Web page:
Día de los Muertos (Day of the Dead), or at least some variation of it, has been an annual celebration in Mexico for over 3,000 years. During the Aztec period, it took the form of a festival in August dedicated to Mictecacihuatl, otherwise known as the Lady of the Dead, who was the ruler of the underworld and the afterlife with her husband, Mictlantecuhtli. Today it is one of Mexico’s most colorful holidays, encompassing popular traditions both old and new. Continue »
Tag Results for 'bakery'
The first inhabitants of what is modern-day Mexico City subsisted on mostly plants and grains. Their daily protein intake came from nixtamalized corn, beans, insects and, in smaller amounts, fish and game. When the Spanish brought pork, chicken and cattle to the New World, the local diet changed forever. Continue »
Mid-Autumn Festival (中秋节, zhōngqiūjié) lands on the 15th day of the eighth lunar month, relatively near the autumnal equinox; in 2014, it falls on September 5. Also sometimes called Mooncake Festival, it is a public holiday in China and Taiwan on which families gather to give offerings to the full moon, float sky lanterns and eat mooncakes (月饼, yuèbing). Continue »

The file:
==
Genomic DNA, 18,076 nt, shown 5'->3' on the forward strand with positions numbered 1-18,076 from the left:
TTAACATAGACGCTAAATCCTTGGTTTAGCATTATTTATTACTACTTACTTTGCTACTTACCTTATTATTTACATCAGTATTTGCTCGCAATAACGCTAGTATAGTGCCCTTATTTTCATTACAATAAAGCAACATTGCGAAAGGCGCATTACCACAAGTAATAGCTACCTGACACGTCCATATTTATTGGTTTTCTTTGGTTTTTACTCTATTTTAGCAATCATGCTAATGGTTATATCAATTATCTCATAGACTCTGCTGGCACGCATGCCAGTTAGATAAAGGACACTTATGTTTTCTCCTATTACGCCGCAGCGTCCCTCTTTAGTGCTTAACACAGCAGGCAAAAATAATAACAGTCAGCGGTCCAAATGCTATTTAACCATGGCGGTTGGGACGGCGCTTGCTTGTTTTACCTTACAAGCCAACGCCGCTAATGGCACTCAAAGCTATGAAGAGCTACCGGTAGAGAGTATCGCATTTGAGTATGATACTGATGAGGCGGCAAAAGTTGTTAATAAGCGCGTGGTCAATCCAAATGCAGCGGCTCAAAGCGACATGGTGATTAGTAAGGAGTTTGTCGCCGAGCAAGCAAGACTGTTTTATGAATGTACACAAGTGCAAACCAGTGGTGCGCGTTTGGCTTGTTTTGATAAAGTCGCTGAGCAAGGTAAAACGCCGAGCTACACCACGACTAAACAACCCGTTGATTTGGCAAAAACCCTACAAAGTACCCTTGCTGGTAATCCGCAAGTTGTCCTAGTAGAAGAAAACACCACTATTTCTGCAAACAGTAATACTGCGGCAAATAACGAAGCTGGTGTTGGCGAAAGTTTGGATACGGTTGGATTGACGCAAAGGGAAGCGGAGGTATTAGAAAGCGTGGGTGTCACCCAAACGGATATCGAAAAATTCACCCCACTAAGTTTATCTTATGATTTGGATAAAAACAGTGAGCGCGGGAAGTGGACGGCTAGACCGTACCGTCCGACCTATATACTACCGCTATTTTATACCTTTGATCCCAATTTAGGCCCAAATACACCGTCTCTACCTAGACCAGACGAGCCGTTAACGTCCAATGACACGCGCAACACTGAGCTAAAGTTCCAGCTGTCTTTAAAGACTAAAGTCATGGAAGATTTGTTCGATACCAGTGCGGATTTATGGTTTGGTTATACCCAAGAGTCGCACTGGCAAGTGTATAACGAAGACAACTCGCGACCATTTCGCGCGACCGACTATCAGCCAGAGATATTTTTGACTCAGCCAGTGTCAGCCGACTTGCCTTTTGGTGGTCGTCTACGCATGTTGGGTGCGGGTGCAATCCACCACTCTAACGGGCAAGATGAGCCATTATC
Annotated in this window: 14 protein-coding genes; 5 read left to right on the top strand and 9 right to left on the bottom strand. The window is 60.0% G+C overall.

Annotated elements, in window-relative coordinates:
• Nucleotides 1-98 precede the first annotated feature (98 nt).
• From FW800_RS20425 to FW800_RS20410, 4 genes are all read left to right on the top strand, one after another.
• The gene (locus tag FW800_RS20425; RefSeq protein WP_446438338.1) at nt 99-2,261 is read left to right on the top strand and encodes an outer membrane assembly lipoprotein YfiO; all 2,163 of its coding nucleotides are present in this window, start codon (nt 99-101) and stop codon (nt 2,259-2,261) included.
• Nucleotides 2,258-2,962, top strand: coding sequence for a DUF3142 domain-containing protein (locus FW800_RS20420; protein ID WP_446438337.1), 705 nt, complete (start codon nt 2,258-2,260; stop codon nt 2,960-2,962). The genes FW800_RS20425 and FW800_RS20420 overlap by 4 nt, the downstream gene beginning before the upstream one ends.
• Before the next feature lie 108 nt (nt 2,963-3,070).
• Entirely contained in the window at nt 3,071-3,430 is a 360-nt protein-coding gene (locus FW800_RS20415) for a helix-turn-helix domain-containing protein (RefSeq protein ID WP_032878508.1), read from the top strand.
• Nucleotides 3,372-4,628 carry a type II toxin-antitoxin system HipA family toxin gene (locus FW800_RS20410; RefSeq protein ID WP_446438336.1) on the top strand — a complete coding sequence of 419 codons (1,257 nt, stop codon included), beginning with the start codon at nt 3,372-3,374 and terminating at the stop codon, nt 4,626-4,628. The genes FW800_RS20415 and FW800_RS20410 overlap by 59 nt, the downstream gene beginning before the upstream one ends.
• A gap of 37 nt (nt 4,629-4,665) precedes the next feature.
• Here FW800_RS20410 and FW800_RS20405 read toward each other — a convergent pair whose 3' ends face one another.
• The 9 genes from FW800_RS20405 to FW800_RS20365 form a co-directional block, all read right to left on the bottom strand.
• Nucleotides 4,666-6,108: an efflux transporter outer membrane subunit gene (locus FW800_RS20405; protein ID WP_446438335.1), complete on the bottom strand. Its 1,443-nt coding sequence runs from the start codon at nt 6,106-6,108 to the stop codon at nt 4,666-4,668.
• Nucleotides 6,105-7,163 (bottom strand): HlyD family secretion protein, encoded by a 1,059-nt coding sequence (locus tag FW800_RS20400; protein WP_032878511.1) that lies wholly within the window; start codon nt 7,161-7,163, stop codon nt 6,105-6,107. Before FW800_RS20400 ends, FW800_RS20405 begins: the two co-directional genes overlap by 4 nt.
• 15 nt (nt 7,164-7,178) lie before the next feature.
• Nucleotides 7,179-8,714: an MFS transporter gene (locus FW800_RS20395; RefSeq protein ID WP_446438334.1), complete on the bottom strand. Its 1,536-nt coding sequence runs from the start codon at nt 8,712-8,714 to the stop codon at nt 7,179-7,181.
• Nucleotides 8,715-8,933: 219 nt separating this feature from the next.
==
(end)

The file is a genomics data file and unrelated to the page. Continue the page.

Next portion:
Every year, for one month only, bakeries across Istanbul churn out round, flat, yeasty loaves of ramazan pide bread. Before Muslims break their fast at sundown, they hurry to buy these addictively chewy pides, which are essential to the iftar meal here. Continue »
Editor’s note: Award-winning cookbook author, chef-restaurateur and television personality Rick Bayless is a renowned expert on Mexican cooking and a frequent traveler to Mexico City. He recently shared with us his list of must-visit places in Condesa, Roma/Roma Norte and Polanco.
In the Kurtuluş district of Istanbul, we’ve lately been exploring links to older, nearly lost Istanbul culinary traditions. Spending time in the sweetshops, milk bars and şarküteri of this district, we’ve seen a glimmer, if faded, of the “Old Istanbul” that people remember from the 1950s and ’60s, when the city’s historic minorities – Greeks, Armenians and Jews – played a prominent role in the culinary scene of the city. Continue »
Pastel de tres leches is beloved throughout much of Latin America, and yet its origins remain a mystery. Some people claim that it was first baked in Nicaragua, others that the recipe was first printed on the label of a well-known brand of canned condensed milk in Mexico. Continue »